Healthy Eating

How to Fight Food Cravings When You Are Stressed

Noticing an increase in cravings during this time? It’s not just you!

By: Emmy Schneider-Green

Along with the “new normal” of social distancing life, we’re all experiencing a plethora of new, stressful, and downright scary emotions.

And if you’re noticing an increase in cravings during this time, it’s not just you! In fact, science shows it’s literally human nature to gravitate towards comforting food in times of stress. Excess levels of cortisol are to blame, and whether you’re on the frontlines or just cooped up at home, you can be sure your body’s overloaded with the stress hormone right now.

Also worth noting? Loneliness can increase and trigger food cravings. (A hungry and lonely brain looks strikingly similar when monitored in studies.) The result is our stressed out, lonely bodies looking to get a hit of those happiness hormones however it can, often leaving you craving the donuts and salty chips.

You’re totally normal if you have to fight food cravings while stressed. Here are some ways to help keep them at bay while giving your body the nourishment and comfort it actually needs.

8 Ways to Fight Food Cravings Even When Stressed

#1 Reorganize for Success

Know the term “out of sight, out of mind?” The opposite is also true. Take an afternoon and kill some time while setting your fridge up for success. Put healthy items like fruit and veggies, hummus, and anything else you want to eat more of in your line of sight. It sounds simple, but if your fruit is all hiding out in a crisper drawer, you’re a lot less likely to grab it when you open the fridge and browse for a snack.  

#2 Prep Ahead of Time

When you find yourself with time on your hands (um, often!) use it to meal prep — your future self will thank you. If you don’t feel like prepping a whole meal simply batch cook ingredients like healthy protein sources, grains, and veggies. 

#3 Sip a Smoothie 

Smoothies have always been a fave healthy choice of ours, but they’re extra convenient right now as a way to sneak in lots of superfood ingredients in one fell swoop. You can pre-freeze smoothie ingredients in a baggie like bananas, berries, spinach, etc. and then just dump in the blender. 

#4 Stay Well-Fed

Don’t let yourself fall into the trap of going too long without eating. This will only lead to overeating and more intense cravings later on. Keep your metabolism and digestion happy and cravings at bay by staying well-fed with three square meals a day and a snack or two. It’s easy to lose all sense of time during self-isolation, so if it helps, set recurring reminders in your phone for meal breaks.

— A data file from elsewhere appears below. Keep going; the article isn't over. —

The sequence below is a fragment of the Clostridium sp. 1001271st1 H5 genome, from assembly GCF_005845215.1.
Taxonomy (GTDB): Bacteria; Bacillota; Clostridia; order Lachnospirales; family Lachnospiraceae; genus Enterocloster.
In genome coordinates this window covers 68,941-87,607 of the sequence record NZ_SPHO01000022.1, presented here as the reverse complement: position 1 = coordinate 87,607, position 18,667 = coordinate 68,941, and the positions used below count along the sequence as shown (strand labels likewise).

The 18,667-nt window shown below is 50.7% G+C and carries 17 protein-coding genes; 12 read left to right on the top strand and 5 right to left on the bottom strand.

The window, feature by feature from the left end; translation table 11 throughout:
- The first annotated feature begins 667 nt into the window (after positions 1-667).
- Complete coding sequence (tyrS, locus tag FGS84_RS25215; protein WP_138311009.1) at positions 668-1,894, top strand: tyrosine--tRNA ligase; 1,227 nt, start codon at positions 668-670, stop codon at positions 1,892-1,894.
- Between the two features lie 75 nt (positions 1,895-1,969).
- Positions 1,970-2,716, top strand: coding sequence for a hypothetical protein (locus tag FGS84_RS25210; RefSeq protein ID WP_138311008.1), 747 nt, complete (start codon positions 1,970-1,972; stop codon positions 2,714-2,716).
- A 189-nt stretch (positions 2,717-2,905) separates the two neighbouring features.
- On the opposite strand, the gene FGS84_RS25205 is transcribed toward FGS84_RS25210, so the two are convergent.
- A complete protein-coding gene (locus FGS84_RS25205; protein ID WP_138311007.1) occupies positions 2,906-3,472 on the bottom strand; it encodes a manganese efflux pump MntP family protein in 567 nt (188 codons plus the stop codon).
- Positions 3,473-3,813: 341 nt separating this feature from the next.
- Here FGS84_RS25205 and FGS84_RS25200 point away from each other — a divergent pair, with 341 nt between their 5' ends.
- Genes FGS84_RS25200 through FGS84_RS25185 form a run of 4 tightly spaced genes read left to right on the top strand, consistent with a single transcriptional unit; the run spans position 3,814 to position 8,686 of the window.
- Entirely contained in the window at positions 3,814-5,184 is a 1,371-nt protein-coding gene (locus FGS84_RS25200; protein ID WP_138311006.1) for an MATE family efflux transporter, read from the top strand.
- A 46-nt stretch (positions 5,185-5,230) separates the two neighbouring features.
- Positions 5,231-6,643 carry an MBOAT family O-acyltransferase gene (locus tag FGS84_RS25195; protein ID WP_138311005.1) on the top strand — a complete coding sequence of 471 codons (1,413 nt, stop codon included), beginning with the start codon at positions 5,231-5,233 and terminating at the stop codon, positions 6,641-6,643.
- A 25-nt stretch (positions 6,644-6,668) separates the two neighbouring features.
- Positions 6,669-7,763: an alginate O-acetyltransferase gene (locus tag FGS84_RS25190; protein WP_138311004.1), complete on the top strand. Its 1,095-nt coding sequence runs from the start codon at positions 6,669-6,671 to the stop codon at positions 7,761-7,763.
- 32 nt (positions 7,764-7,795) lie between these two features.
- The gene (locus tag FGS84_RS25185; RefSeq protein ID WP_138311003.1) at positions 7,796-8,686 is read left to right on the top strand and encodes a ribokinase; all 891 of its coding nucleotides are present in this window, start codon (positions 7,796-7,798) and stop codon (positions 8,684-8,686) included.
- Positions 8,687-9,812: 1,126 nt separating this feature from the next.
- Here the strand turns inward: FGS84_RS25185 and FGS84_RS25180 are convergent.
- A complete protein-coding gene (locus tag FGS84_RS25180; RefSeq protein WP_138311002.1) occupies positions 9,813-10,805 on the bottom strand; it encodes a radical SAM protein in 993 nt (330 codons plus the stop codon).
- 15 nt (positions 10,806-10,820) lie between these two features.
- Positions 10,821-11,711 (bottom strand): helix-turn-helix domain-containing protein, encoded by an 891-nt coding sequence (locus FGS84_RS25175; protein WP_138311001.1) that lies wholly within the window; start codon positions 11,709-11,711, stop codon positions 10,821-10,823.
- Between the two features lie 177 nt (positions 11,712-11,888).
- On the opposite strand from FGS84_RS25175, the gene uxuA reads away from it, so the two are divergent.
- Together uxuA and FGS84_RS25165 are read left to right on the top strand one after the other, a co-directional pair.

#5 Use Social Media Wisely 

You might be scrolling your phone quite a bit more than usual while cooped up. Use your scroll time for good! Follow some inspiring healthy food accounts of your favorite food bloggers or food magazines and give your mind a break from negative news while getting ideas for healthy recipe ideas. 

#6 Make it a Social Event 

It’s no secret we’re pretty starved for human interaction during these days of quarantine. Since loneliness and emotional stress can directly lead to junk food cravings, do what you can to get some virtual interaction! Make mealtime into a social event, via Zoom or Facetime with a friend. 

Some ideas: pick a recipe to cook at the same time as a loved one, host a virtual dinner party or dessert and cocktail hour, or get dressed up for a video dinner date.

#7 Allow Yourself Some Treats

Not to sound like a broken record, but deprivation never works for long. You’re setting yourself up for failure if you try to keep your cravings at bay by denying yourself entirely. Instead, account for treats, in moderation. Pick one dessert to make each week, or allow yourself 1-2 “fun” items on your grocery run or delivery. We’re not suggesting daily dessert or constant junk food, but having what you’re craving now and again will keep your urges in check so you won’t feel the need to go overboard when you do have it.  

#8 Comfort Yourself in Other Ways

Of course, many cravings are not signaled by true hunger, but by emotional duress, loneliness, or plain old boredom. When you feel a craving strike, do your best to identify if it’s true hunger or something else. Just had a meal and know you’re not truly hungry? Then try having a glass of water, getting up and doing some physical activity, calling a friend, or comforting yourself with a hobby that brings you peace. 

You Got This!

We’re all in this together, and while stress levels are high worldwide now, this too shall pass. Embrace this opportunity as a chance to pick up new healthy habits for dealing with tough emotions. And remember to have that occasional glass of wine or dark chocolate you’re craving — just enjoy responsibly and wisely.